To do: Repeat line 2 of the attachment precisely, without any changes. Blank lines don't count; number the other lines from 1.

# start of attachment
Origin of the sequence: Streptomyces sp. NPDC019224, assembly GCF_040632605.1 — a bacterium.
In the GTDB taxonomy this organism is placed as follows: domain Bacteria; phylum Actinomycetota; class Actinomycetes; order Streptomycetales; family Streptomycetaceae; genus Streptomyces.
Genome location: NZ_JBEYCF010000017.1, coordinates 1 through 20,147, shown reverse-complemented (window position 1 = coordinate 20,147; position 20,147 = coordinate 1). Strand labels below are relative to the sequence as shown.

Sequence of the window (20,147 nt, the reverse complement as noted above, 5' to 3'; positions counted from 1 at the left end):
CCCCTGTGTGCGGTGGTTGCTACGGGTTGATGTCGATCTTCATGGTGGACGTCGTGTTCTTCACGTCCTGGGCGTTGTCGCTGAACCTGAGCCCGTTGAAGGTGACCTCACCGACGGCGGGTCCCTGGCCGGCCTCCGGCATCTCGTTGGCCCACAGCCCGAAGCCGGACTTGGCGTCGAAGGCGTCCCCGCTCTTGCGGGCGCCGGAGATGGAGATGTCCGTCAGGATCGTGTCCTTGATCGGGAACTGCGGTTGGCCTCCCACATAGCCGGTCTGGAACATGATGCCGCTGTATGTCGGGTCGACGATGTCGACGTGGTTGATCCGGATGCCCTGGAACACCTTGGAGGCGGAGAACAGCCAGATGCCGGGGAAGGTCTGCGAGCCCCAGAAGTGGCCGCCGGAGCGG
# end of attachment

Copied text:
In the GTDB taxonomy this organism is placed as follows: domain Bacteria; phylum Actinomycetota; class Actinomycetes; order Streptomycetales; family Streptomycetaceae; genus Streptomyces.